We just discovered an interesting blog post discussing Antonio Rangel‘s wine-tasting study described in the previous “The Situation of Perceptions” post. It’s by HealthDay reporter, Steven Reinberg, for NEWS2U Health & Wellness, and it includes some reactions to the experiment from others, including Susan Linn, whose work we’ve described before, and Situationist contributor Jon Hanson. Here is the relevant portion of Reinberg’s piece.
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There has been a belief that the pleasantness associated with a product depends solely on the product, Rangel said. “This suggests that this is not the case. The beliefs about what you are experiencing also affect how pleasant that experience is,” he said.
Rangel thinks that incorporating factors other than the product itself into the experience of that product is part of human nature. “It is something that can be exploited by marketing but has not been created by marketing,” he said.
For Rangel, neuromarketing is a scientific — not a commercial — pursuit. “We want to understand how environmental variables such as pricing affect the computations that the brain makes to make decisions,” he said.
Jon Hanson, a professor of law at Harvard Law School, said the new study spotlights the way marketing can manipulate feelings about a product to influence buying choices, “which we tend to defend as rational and reasoned.”
“This new study seems to shed some valuable light on some of the neural mechanisms behind what makes something seem attractive, flavorful, or pleasant, and may be important in providing additional evidence of just how the Herculean investments in marketing pay off by operating beneath the radar of the more conscious, reasoning components of our minds,” Hanson said.
“In addition, it may suggest one of the ways in which consumers deal with the cognitive dissonance of paying a steep price for something — ‘We enjoy our purchase, more precisely, because we paid more,’ ” he said.
Another expert sees neuromarketing as a way to understand how people think and to make marketing more efficient.
“The use of neuroscientific methods and paradigms to help answer questions of marketing theory has the potential to revolutionize our understanding of the relationship between organizations and consumers,” said Nick Lee, a senior lecturer in the marketing group at the Aston Business School in Birmingham, England.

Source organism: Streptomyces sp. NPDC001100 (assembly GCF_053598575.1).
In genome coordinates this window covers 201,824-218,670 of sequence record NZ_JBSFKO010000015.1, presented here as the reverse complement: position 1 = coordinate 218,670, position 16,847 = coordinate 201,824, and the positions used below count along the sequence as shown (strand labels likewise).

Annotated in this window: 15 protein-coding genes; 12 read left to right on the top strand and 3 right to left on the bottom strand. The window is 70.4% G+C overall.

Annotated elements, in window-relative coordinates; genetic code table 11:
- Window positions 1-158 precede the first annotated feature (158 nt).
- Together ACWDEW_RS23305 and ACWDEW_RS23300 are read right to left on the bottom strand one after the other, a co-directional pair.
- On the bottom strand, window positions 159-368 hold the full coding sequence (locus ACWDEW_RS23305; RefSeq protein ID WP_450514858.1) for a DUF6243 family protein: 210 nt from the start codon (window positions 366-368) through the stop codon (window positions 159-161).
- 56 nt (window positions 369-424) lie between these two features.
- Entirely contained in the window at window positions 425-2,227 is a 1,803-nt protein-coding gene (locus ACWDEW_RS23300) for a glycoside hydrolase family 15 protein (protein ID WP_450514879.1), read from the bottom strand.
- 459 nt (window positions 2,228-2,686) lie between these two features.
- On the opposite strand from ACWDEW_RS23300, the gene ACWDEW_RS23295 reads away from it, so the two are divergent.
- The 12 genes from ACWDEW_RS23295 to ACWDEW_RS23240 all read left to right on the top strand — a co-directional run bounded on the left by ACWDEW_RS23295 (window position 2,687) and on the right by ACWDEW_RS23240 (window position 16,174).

“This revolution is not necessarily about helping firms to sell more products or control the mind of the consumer but to help scholars understand how marketing works,” Lee added. “Of course, it will also enable firms to market more efficiently, hopefully reducing wasted revenues and further benefiting economic performance.”
But another expert doesn’t see neuromarketing as a benign science.
“Marketing can trump our senses,” said Susan Linn, an instructor in psychiatry at Harvard Medical School and associate director of the Media Center of Judge Baker Children’s Center. “Using medical equipment and medical technology to help marketers do their job better is very troubling.”
Linn thinks the study findings could help marketers find new ways to manipulate consumers by pinpointing their marketing more accurately. “This is particularly troubling with children,” she said.
“The marketing industry has done a good job convincing people about their free will and that they are making logical, well-thought-out decisions about the things that they buy,” Linn said. “Studies like this suggest that, in fact, there are lots of things that influence our responses to marketing and our choices of products that are completely irrational that we might not be aware of.”
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To read the entire article, click here. To read previous posts quoting Susan Linn, see “Hey Dove! Talk to YOUR parent!,” and “McDonalds tastes better than McDonalds, if it’s packaged right.”